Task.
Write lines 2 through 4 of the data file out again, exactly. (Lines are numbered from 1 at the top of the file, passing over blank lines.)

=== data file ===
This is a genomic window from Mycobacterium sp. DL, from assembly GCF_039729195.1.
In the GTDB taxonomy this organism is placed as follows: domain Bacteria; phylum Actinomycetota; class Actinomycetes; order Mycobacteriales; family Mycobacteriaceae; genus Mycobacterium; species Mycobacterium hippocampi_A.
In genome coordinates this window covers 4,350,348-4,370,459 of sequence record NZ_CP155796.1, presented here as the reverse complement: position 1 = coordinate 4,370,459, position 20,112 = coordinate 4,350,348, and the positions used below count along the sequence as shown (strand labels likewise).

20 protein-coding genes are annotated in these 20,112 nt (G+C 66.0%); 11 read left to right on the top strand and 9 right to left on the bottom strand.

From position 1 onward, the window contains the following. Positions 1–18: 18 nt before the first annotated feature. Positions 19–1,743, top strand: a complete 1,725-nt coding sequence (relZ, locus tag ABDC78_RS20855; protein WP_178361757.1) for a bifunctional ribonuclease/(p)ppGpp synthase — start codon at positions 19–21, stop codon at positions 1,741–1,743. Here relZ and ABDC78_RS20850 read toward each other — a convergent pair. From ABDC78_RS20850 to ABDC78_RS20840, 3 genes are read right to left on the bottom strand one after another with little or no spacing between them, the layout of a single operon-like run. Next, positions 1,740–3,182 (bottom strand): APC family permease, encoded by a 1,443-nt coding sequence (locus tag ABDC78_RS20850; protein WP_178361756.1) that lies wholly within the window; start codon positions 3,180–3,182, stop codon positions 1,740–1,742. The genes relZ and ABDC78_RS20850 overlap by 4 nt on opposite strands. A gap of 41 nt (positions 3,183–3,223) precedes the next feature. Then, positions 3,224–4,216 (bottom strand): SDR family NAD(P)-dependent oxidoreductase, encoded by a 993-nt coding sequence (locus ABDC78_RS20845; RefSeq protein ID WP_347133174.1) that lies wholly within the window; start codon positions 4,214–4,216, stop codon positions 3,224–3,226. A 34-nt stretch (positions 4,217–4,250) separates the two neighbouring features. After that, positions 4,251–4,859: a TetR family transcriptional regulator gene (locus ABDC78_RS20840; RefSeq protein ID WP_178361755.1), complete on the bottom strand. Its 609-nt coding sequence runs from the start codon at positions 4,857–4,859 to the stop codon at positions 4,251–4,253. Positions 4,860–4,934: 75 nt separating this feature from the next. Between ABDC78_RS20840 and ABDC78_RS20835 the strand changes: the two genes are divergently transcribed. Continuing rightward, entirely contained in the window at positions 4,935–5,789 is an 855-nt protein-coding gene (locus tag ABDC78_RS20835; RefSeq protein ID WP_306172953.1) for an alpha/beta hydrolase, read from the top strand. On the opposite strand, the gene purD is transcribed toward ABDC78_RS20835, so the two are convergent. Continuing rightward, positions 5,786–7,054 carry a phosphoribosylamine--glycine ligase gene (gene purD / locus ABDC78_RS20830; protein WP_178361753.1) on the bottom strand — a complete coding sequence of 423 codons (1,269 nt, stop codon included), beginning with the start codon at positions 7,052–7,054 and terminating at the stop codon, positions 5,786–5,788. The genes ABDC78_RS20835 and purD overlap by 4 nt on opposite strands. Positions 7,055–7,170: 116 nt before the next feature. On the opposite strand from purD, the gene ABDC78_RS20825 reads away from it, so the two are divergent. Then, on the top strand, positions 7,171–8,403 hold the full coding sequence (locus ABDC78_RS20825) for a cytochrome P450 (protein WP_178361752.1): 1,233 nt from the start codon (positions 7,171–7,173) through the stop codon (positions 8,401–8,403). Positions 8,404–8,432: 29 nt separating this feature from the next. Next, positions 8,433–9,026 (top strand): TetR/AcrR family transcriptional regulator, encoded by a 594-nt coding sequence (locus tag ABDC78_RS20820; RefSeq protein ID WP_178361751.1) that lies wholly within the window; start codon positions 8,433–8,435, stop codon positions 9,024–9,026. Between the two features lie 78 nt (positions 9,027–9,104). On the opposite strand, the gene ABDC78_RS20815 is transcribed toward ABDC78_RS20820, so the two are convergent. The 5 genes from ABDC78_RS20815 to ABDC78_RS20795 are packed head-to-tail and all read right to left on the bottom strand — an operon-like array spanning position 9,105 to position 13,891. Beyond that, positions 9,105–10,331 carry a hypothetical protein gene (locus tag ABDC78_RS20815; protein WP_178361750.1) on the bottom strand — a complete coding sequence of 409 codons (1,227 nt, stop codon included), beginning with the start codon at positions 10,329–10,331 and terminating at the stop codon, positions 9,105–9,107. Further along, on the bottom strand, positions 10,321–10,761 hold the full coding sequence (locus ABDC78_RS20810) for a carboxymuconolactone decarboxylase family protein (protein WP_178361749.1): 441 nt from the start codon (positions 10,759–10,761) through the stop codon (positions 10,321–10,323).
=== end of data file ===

In the GTDB taxonomy this organism is placed as follows: domain Bacteria; phylum Actinomycetota; class Actinomycetes; order Mycobacteriales; family Mycobacteriaceae; genus Mycobacterium; species Mycobacterium hippocampi_A.
In genome coordinates this window covers 4,350,348-4,370,459 of sequence record NZ_CP155796.1, presented here as the reverse complement: position 1 = coordinate 4,370,459, position 20,112 = coordinate 4,350,348, and the positions used below count along the sequence as shown (strand labels likewise).

20 protein-coding genes are annotated in these 20,112 nt (G+C 66.0%); 11 read left to right on the top strand and 9 right to left on the bottom strand.